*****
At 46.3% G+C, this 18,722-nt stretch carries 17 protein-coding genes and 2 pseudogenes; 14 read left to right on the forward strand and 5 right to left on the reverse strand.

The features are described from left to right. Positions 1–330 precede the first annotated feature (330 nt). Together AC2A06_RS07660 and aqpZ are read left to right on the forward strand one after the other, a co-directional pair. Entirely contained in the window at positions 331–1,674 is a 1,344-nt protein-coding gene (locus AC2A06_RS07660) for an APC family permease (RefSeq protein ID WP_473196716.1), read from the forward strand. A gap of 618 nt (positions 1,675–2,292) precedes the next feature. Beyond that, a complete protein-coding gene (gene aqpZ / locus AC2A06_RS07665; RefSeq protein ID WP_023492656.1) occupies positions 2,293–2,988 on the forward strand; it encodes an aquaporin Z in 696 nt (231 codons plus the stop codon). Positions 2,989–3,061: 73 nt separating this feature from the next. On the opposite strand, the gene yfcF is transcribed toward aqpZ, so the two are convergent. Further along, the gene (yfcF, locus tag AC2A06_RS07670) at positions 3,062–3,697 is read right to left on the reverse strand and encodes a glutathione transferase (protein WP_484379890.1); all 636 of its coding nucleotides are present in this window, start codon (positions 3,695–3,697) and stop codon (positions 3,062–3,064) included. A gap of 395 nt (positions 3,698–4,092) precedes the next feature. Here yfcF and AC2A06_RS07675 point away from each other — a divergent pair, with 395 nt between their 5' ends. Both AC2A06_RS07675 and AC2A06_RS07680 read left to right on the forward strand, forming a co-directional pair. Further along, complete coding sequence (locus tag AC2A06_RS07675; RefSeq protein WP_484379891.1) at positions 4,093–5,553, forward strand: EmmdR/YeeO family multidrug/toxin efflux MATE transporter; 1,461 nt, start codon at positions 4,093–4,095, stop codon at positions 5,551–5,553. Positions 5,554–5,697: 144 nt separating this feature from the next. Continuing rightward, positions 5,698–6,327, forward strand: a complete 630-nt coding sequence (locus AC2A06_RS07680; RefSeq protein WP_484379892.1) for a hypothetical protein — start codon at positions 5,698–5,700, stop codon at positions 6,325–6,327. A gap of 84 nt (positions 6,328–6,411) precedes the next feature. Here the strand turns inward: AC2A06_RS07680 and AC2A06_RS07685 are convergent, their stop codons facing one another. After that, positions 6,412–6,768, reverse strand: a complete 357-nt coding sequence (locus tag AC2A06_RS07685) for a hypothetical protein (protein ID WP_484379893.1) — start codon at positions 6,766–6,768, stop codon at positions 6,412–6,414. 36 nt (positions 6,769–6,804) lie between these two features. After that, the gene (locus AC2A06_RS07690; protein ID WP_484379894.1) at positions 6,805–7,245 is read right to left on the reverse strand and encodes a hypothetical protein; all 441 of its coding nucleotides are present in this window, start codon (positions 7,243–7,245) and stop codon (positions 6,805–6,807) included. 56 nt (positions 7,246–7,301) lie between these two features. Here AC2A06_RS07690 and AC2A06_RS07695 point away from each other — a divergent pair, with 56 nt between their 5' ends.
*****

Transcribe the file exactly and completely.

At 46.3% G+C, this 18,722-nt stretch carries 17 protein-coding genes and 2 pseudogenes; 14 read left to right on the forward strand and 5 right to left on the reverse strand.

The features are described from left to right. Positions 1–330 precede the first annotated feature (330 nt). Together AC2A06_RS07660 and aqpZ are read left to right on the forward strand one after the other, a co-directional pair. Entirely contained in the window at positions 331–1,674 is a 1,344-nt protein-coding gene (locus AC2A06_RS07660) for an APC family permease (RefSeq protein ID WP_473196716.1), read from the forward strand. A gap of 618 nt (positions 1,675–2,292) precedes the next feature. Beyond that, a complete protein-coding gene (gene aqpZ / locus AC2A06_RS07665; RefSeq protein ID WP_023492656.1) occupies positions 2,293–2,988 on the forward strand; it encodes an aquaporin Z in 696 nt (231 codons plus the stop codon). Positions 2,989–3,061: 73 nt separating this feature from the next. On the opposite strand, the gene yfcF is transcribed toward aqpZ, so the two are convergent. Further along, the gene (yfcF, locus tag AC2A06_RS07670) at positions 3,062–3,697 is read right to left on the reverse strand and encodes a glutathione transferase (protein WP_484379890.1); all 636 of its coding nucleotides are present in this window, start codon (positions 3,695–3,697) and stop codon (positions 3,062–3,064) included. A gap of 395 nt (positions 3,698–4,092) precedes the next feature. Here yfcF and AC2A06_RS07675 point away from each other — a divergent pair, with 395 nt between their 5' ends. Both AC2A06_RS07675 and AC2A06_RS07680 read left to right on the forward strand, forming a co-directional pair. Further along, complete coding sequence (locus tag AC2A06_RS07675; RefSeq protein WP_484379891.1) at positions 4,093–5,553, forward strand: EmmdR/YeeO family multidrug/toxin efflux MATE transporter; 1,461 nt, start codon at positions 4,093–4,095, stop codon at positions 5,551–5,553. Positions 5,554–5,697: 144 nt separating this feature from the next. Continuing rightward, positions 5,698–6,327, forward strand: a complete 630-nt coding sequence (locus AC2A06_RS07680; RefSeq protein WP_484379892.1) for a hypothetical protein — start codon at positions 5,698–5,700, stop codon at positions 6,325–6,327. A gap of 84 nt (positions 6,328–6,411) precedes the next feature. Here the strand turns inward: AC2A06_RS07680 and AC2A06_RS07685 are convergent, their stop codons facing one another. After that, positions 6,412–6,768, reverse strand: a complete 357-nt coding sequence (locus tag AC2A06_RS07685) for a hypothetical protein (protein ID WP_484379893.1) — start codon at positions 6,766–6,768, stop codon at positions 6,412–6,414. 36 nt (positions 6,769–6,804) lie between these two features. After that, the gene (locus AC2A06_RS07690; protein ID WP_484379894.1) at positions 6,805–7,245 is read right to left on the reverse strand and encodes a hypothetical protein; all 441 of its coding nucleotides are present in this window, start codon (positions 7,243–7,245) and stop codon (positions 6,805–6,807) included. 56 nt (positions 7,246–7,301) lie between these two features. Here AC2A06_RS07690 and AC2A06_RS07695 point away from each other — a divergent pair, with 56 nt between their 5' ends.